Kevin Sumlin introduced as new coach of Texas A&M

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Kevin Sumlin‘s first press conference as the new coach of Texas A&M went about as well as it could have. Sumlin has great charisma and a confidence about him that’s unmistakable; it’s no wonder he’s an ace recruiter.

Whether or not his next five years will go as smoothly for Sumlin as the Aggies transition into the toughest conference in college football — and the toughest division based on recent history — is yet to be determined.

Some quick notes from Sumlin and A&M athletic director Bill Byrne:

  • Sumlin said nothing was finalized on the job until Saturday morning. It was reported that A&M was making a late run at Georgia coach Mark Richt.
  • Sumlin will be out recruiting beginning this afternoon. It’ll be a situation similar to what’s happening at Ohio State. The current A&M staff will continue to prepare and coach the Meineke Car Care Bowl of Texas while Sumlin handles A&M’s 2012 class.
  • Byrne said Sumlin’s basic contract, which has not been finalized, is for five years at $2 million annually. Never thought I’d refer to a $2 million salary as “modest”, but it reveals two very important facts: 1) Sumlin really wanted the job (he could have negotiated for more) and 2) it leaves plenty of wiggle room for Sumlin to tackle his first major assignment — hire the best damn defensive coordinator that wiggle room will allow.

Which brought up a good question: how does Sumlin, an offensive mind, adjust to a league that has been known for outstanding defensive play?

“Wherever I’ve been, we’ve done what’s necessary to win that league or division,” Sumlin said. “We’re going to do what’s necessary to win [in the SEC]… we’re going to be diverse in what we do.”

Indeed. A&M’s been a .500 program or so for the past decade in the Big 12. It’s not going to get any easier in the SEC. But, the best minds navigate to the highest levels, and Sumlin’s a bright mind.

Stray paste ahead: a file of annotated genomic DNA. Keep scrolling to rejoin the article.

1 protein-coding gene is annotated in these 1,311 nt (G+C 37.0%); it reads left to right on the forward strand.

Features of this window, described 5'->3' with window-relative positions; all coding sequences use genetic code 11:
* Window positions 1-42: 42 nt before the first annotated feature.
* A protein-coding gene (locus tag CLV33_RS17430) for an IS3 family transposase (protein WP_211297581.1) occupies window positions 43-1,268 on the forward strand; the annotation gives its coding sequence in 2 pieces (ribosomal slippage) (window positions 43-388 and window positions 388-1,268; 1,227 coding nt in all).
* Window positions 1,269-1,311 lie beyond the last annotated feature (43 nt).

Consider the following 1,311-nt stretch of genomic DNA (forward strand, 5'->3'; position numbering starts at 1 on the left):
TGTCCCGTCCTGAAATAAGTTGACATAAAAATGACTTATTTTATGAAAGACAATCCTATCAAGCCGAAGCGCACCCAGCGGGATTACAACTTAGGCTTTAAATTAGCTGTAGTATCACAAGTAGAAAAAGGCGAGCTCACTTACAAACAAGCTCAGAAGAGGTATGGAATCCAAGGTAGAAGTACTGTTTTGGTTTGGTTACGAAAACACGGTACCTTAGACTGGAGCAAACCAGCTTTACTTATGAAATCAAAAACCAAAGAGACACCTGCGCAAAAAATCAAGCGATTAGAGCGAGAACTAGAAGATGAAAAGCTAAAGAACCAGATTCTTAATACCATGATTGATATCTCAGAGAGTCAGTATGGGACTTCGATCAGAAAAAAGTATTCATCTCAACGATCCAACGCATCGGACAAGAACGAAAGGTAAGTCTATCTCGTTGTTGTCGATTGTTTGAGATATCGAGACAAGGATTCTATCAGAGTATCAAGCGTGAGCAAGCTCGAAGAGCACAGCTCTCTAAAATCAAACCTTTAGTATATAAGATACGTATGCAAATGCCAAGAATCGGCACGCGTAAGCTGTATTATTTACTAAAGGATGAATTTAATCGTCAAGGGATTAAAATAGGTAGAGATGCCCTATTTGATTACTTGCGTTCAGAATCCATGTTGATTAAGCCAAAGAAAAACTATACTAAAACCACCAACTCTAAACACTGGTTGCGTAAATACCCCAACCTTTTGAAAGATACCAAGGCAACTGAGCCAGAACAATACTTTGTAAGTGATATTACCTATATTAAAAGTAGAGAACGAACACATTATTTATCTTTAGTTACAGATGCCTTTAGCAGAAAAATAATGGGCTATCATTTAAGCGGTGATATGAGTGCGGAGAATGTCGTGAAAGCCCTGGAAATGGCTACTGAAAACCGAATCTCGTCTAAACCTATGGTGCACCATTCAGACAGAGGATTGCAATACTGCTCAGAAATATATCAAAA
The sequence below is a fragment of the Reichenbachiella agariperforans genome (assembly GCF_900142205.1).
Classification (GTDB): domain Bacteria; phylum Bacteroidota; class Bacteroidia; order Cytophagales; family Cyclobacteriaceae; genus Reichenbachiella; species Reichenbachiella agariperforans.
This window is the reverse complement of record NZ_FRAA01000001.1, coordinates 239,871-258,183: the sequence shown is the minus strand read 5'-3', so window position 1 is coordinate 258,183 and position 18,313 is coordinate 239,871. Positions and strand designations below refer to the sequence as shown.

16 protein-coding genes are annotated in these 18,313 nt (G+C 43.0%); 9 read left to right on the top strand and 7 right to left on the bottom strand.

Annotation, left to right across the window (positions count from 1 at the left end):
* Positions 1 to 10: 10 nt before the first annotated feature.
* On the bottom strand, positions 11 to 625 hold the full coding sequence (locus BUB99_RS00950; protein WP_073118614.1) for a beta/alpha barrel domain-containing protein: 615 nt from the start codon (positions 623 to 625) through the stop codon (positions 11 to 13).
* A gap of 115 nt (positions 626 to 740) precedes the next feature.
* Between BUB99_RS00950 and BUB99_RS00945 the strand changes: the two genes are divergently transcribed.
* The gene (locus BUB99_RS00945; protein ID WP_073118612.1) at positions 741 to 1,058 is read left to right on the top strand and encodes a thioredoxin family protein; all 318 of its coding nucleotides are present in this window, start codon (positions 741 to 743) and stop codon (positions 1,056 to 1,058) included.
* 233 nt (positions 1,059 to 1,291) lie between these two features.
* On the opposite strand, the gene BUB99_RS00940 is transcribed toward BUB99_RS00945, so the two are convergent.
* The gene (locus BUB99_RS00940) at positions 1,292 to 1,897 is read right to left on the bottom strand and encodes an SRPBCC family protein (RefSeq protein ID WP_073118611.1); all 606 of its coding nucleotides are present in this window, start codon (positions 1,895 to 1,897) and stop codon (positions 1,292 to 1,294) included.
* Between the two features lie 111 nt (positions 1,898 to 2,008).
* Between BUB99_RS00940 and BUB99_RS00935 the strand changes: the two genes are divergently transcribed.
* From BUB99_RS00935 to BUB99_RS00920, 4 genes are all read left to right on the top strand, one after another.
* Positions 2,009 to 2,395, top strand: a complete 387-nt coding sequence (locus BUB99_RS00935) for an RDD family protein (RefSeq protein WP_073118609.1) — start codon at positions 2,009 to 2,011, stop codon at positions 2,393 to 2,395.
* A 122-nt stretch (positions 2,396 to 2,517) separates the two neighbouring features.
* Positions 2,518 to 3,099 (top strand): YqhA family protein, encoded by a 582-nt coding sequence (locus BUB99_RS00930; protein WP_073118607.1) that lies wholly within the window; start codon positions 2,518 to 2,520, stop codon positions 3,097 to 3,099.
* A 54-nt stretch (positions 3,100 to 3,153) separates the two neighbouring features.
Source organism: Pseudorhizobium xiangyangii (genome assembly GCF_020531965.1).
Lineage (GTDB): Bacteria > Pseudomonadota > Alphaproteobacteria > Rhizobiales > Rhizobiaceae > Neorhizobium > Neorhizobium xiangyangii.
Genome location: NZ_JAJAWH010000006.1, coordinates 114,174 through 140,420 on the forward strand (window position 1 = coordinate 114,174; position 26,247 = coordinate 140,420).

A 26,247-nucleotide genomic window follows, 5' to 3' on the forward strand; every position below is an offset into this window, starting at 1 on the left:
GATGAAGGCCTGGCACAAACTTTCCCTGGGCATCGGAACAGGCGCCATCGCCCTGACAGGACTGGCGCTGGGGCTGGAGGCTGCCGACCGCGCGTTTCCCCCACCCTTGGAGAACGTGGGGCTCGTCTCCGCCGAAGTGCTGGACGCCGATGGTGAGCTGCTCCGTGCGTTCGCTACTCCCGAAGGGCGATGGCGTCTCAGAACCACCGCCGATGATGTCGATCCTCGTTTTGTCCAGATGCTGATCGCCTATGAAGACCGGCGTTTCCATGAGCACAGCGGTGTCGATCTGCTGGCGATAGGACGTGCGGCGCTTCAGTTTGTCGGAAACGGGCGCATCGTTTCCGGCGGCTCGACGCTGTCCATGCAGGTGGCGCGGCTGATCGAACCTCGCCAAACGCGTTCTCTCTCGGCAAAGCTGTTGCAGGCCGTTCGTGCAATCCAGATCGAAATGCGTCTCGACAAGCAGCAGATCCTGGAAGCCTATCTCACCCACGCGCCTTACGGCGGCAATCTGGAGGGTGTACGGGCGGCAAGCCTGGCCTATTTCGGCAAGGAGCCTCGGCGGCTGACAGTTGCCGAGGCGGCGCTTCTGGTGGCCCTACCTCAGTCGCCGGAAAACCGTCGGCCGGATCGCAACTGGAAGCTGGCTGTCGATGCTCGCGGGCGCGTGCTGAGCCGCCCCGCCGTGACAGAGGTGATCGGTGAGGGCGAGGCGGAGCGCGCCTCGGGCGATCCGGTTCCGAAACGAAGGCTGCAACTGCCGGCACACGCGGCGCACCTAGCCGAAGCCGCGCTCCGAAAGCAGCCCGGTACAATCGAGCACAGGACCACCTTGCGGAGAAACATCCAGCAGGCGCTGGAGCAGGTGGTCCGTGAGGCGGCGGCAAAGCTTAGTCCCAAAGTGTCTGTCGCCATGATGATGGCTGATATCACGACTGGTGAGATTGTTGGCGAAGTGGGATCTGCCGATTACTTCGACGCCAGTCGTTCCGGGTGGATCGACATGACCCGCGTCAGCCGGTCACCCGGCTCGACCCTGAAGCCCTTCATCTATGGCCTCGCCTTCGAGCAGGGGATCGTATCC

Sumlin and A&M will be one of the most-watched, and certainly most-scrutinzed, teams for the next few years.

For today, though, Sumlin’s press conference was smiles and rainbows.

“I have a real appreciation for the traditions here at Texas A&M,” said Sumlin, who was an assistant at A&M from 2001-02. “It’s a very, very special place.”

Report: Big 12 still raking in SEC-level cash

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It’s a bad time for the Big 12. The conference isn’t signing blue chip prospects at the rate of its peers, isn’t producing draft picks at the rate of its peers and isn’t reaching and winning big games at the rate of its peers.

But the Big 12 is still getting paid at the rate of its peers.

The league’s contracts with ESPN and FOX combined with its 10-team set up have allowed the Big 12 to keep pace with the SEC and Big Ten and remain ahead of the ACC and Pac-12 in financial distribution. The Dallas Morning News‘s Big 12 writer Chuck Carlton tweeted on Friday the league’s per-school distribution will again grow 10 percent to more than $33 million in 2017-18.

The SEC distributed just north of $40 million in 2016-17, while the Big Ten was at $33 million by 2014-15.

However, since the Big 12 does not have its own television network, its conference distributions do not include third-tier rights, which its schools keep and sell on their own — like the Longhorn Network. So schools like Texas, Oklahoma and Kansas are likely getting paid equal or above their SEC and Big Ten peers.

Now if only they could start recruiting and winning like them, too.

Former Texas DT Jordan Elliott headed to Mizzou